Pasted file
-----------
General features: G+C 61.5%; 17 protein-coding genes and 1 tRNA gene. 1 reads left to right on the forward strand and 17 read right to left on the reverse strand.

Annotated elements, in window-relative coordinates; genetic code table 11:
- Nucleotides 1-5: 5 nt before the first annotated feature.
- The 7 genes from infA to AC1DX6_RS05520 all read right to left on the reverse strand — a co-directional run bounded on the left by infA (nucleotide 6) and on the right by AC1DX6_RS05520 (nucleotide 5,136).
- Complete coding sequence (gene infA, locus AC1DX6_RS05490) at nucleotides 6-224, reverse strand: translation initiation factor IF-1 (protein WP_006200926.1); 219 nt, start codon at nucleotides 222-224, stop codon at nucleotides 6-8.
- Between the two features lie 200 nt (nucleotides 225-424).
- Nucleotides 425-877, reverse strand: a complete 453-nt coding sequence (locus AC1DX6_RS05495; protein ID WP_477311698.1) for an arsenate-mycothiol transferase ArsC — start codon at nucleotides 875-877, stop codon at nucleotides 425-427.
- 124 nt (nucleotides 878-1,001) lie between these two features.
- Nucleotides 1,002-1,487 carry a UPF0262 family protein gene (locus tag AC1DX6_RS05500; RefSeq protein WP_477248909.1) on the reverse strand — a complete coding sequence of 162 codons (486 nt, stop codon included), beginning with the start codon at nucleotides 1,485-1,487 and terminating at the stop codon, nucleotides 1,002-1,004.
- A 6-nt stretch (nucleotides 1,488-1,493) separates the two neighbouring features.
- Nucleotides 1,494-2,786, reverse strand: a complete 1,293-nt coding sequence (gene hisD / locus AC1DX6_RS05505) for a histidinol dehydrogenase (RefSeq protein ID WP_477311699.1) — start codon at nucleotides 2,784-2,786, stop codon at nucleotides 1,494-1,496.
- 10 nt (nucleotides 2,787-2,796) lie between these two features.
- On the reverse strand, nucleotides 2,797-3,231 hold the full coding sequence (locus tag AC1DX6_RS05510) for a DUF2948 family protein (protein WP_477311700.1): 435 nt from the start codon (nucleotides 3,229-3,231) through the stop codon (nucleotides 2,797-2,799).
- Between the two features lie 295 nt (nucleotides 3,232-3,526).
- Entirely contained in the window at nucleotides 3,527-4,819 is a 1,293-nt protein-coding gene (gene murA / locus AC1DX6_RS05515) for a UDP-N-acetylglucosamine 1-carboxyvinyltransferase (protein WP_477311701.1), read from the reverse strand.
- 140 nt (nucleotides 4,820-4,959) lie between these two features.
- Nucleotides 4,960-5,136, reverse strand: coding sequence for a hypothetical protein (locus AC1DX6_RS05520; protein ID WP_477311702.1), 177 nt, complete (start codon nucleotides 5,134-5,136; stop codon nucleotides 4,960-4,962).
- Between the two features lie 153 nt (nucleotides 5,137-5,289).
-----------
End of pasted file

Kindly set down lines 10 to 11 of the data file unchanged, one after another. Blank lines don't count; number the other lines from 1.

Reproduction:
- A 6-nt stretch (nucleotides 1,488-1,493) separates the two neighbouring features.
- Nucleotides 1,494-2,786, reverse strand: a complete 1,293-nt coding sequence (gene hisD / locus AC1DX6_RS05505) for a histidinol dehydrogenase (RefSeq protein ID WP_477311699.1) — start codon at nucleotides 2,784-2,786, stop codon at nucleotides 1,494-1,496.